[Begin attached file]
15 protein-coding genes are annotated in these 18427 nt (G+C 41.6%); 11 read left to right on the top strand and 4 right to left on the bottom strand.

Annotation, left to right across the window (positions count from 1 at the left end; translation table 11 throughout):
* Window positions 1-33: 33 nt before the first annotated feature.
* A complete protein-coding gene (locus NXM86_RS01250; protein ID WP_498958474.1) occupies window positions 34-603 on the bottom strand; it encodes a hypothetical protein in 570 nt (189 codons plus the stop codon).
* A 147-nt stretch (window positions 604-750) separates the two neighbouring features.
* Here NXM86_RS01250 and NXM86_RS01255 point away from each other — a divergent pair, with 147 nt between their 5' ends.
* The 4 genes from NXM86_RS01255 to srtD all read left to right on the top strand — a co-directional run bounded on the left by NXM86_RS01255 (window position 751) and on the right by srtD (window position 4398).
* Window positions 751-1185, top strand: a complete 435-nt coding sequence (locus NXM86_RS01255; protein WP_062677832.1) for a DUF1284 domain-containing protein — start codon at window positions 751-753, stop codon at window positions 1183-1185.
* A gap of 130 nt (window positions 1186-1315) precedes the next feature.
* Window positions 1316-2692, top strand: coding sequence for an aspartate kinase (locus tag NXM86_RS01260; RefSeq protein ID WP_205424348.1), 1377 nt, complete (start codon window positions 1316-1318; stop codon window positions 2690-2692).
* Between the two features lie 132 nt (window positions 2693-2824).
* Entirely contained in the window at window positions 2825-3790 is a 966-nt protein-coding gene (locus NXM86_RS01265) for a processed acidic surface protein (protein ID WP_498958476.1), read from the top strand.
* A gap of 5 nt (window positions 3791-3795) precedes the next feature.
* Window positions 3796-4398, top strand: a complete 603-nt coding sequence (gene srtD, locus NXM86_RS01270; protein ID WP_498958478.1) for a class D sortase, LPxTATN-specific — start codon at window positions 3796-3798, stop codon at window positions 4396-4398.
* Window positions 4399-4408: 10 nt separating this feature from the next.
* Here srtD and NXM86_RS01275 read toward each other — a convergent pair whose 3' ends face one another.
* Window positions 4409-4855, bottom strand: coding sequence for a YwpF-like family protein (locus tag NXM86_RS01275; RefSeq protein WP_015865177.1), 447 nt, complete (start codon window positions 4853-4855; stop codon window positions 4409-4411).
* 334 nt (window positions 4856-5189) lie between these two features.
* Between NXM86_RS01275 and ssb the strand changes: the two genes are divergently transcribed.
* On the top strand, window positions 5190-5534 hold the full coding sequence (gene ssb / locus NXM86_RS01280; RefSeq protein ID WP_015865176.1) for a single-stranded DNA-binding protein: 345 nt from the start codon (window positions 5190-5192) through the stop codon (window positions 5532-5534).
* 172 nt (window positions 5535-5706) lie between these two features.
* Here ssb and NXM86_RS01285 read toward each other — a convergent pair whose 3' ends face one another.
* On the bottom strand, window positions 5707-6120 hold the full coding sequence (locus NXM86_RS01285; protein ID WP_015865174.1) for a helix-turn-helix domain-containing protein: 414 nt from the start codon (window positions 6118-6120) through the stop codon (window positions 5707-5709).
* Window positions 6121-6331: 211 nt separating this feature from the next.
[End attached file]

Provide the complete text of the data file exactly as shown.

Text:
15 protein-coding genes are annotated in these 18427 nt (G+C 41.6%); 11 read left to right on the top strand and 4 right to left on the bottom strand.

Annotation, left to right across the window (positions count from 1 at the left end; translation table 11 throughout):
* Window positions 1-33: 33 nt before the first annotated feature.
* A complete protein-coding gene (locus NXM86_RS01250; protein ID WP_498958474.1) occupies window positions 34-603 on the bottom strand; it encodes a hypothetical protein in 570 nt (189 codons plus the stop codon).
* A 147-nt stretch (window positions 604-750) separates the two neighbouring features.
* Here NXM86_RS01250 and NXM86_RS01255 point away from each other — a divergent pair, with 147 nt between their 5' ends.
* The 4 genes from NXM86_RS01255 to srtD all read left to right on the top strand — a co-directional run bounded on the left by NXM86_RS01255 (window position 751) and on the right by srtD (window position 4398).
* Window positions 751-1185, top strand: a complete 435-nt coding sequence (locus NXM86_RS01255; protein WP_062677832.1) for a DUF1284 domain-containing protein — start codon at window positions 751-753, stop codon at window positions 1183-1185.
* A gap of 130 nt (window positions 1186-1315) precedes the next feature.
* Window positions 1316-2692, top strand: coding sequence for an aspartate kinase (locus tag NXM86_RS01260; RefSeq protein ID WP_205424348.1), 1377 nt, complete (start codon window positions 1316-1318; stop codon window positions 2690-2692).
* Between the two features lie 132 nt (window positions 2693-2824).
* Entirely contained in the window at window positions 2825-3790 is a 966-nt protein-coding gene (locus NXM86_RS01265) for a processed acidic surface protein (protein ID WP_498958476.1), read from the top strand.
* A gap of 5 nt (window positions 3791-3795) precedes the next feature.
* Window positions 3796-4398, top strand: a complete 603-nt coding sequence (gene srtD, locus NXM86_RS01270; protein ID WP_498958478.1) for a class D sortase, LPxTATN-specific — start codon at window positions 3796-3798, stop codon at window positions 4396-4398.
* Window positions 4399-4408: 10 nt separating this feature from the next.
* Here srtD and NXM86_RS01275 read toward each other — a convergent pair whose 3' ends face one another.
* Window positions 4409-4855, bottom strand: coding sequence for a YwpF-like family protein (locus tag NXM86_RS01275; RefSeq protein WP_015865177.1), 447 nt, complete (start codon window positions 4853-4855; stop codon window positions 4409-4411).
* 334 nt (window positions 4856-5189) lie between these two features.
* Between NXM86_RS01275 and ssb the strand changes: the two genes are divergently transcribed.
* On the top strand, window positions 5190-5534 hold the full coding sequence (gene ssb / locus NXM86_RS01280; RefSeq protein ID WP_015865176.1) for a single-stranded DNA-binding protein: 345 nt from the start codon (window positions 5190-5192) through the stop codon (window positions 5532-5534).
* 172 nt (window positions 5535-5706) lie between these two features.
* Here ssb and NXM86_RS01285 read toward each other — a convergent pair whose 3' ends face one another.
* On the bottom strand, window positions 5707-6120 hold the full coding sequence (locus NXM86_RS01285; protein ID WP_015865174.1) for a helix-turn-helix domain-containing protein: 414 nt from the start codon (window positions 6118-6120) through the stop codon (window positions 5707-5709).
* Window positions 6121-6331: 211 nt separating this feature from the next.